Sitting opposite Nannie’s house is Larry and Ella Ray Evans’ home place. Larry’s parents are buried right behind my grandparents in the South Fork Cemetery (you can see their headstone in a photo from yesterday’s post). I grew up with Larry and Ella Ray’s two sons Larry Scott and Barry. Larry Scott and I are the same age. We’re also really good friends, and have been since before we started first grade together. Facebook has allowed us to stay in near-daily contact with each other, but even before social media, we somehow managed to keep up with one another as we both travelled the world then settled in different states. Even now, I can almost see the huge paper maché Statue of Liberty Larry Scott built beside their house. It was probably 8-9 feet tall. He was always gifted and he was always kind. He helped Nannie a lot when she got too old to do some things for herself. One of my favorite Larry stories was the time a bunch of us high schoolers went to the cemetery at night for a seance by the now dead tree. I think Larry conducted it, not that he could ever get a bunch of high school kids to cooperate, but he tried. He’s nothing if not patient. Despite his best efforts, we didn’t see the dead, talk to the dead, or even hear a hoot owl as I recall, but we had a lot of laughs and some good clean fun. I’ve got more stories about Larry than I’ve got time to write, but suffice it to say, he is an integral part of my life. I am more thankful for him than I can say.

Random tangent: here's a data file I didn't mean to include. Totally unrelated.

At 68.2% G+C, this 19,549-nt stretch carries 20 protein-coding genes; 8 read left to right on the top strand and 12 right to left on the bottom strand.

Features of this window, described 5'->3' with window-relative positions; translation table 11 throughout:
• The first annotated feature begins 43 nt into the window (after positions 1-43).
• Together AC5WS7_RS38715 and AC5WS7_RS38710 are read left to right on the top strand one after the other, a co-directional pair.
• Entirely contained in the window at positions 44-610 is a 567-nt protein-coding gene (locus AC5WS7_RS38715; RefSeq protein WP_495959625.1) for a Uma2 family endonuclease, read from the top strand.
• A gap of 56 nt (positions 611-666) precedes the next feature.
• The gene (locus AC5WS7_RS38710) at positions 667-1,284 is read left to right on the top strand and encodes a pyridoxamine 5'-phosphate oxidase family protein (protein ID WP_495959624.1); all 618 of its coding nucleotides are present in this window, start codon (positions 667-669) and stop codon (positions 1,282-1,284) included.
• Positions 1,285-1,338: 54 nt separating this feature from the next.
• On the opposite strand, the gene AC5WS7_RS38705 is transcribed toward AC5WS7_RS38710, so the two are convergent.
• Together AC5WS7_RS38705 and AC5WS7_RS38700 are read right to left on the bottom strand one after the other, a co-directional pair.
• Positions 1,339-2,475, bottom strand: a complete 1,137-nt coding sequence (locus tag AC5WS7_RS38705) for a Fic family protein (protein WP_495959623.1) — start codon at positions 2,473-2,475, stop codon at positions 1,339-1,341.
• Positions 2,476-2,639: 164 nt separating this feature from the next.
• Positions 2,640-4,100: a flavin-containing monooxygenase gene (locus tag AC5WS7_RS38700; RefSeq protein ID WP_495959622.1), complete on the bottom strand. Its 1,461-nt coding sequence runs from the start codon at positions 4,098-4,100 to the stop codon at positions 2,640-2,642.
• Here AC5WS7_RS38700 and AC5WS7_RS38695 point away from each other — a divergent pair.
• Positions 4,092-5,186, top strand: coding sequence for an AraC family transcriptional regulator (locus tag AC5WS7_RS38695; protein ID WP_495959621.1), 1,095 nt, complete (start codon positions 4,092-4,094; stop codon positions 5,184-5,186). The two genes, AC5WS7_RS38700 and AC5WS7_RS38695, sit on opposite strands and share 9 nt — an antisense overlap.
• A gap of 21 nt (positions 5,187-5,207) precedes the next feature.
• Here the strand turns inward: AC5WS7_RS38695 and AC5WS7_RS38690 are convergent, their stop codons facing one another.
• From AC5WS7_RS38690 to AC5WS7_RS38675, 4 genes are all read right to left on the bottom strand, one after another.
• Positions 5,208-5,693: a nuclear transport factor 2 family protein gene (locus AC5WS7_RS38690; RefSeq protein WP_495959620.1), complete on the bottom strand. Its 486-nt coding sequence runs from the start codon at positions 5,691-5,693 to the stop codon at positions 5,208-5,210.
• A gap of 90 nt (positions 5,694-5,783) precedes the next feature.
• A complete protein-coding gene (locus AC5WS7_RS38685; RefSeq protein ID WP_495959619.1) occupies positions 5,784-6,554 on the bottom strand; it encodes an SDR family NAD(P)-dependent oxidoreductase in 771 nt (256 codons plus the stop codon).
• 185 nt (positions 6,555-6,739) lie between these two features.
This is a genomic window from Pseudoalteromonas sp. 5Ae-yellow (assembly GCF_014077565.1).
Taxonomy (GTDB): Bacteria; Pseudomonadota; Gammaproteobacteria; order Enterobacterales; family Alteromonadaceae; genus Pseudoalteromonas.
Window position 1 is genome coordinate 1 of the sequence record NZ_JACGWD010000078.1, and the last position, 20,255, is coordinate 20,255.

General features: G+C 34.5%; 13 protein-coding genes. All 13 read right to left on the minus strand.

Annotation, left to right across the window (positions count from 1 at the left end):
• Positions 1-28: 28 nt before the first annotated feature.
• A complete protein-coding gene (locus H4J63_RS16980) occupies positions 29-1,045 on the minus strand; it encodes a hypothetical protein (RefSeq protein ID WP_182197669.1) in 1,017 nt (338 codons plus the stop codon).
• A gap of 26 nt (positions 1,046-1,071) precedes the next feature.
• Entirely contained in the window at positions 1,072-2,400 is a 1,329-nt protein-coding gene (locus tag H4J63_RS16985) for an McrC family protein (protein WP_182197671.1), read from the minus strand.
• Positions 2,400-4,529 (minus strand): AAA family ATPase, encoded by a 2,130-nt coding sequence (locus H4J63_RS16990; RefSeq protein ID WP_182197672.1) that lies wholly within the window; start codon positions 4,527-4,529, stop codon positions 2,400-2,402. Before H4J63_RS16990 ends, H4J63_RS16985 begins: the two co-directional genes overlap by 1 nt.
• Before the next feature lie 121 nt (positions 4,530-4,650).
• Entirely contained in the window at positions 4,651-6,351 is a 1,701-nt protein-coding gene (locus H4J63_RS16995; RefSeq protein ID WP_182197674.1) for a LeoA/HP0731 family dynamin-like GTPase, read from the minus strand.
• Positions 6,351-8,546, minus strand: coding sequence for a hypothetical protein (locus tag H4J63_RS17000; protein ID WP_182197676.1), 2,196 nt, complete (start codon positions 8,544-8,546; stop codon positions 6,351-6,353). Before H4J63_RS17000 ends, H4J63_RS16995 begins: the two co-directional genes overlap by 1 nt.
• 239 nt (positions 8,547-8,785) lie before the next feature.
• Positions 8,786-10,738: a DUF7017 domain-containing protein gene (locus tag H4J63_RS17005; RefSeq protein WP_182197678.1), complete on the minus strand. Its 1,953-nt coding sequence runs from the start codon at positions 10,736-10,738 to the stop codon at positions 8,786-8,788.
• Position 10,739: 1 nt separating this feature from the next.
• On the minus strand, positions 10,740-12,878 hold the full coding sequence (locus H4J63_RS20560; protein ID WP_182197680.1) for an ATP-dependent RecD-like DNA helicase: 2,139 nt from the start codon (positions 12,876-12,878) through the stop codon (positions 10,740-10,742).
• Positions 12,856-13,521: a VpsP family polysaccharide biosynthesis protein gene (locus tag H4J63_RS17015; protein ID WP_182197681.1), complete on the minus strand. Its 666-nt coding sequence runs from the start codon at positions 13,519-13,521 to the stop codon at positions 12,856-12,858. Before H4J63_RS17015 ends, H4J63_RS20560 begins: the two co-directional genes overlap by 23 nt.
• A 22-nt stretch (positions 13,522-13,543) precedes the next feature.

memory in black and white

 

 

may 28, 2017

posted in: photography | 5

“Success is liking yourself, liking what you do, and liking how you do it.” ~ Maya Angelou

 

American spelling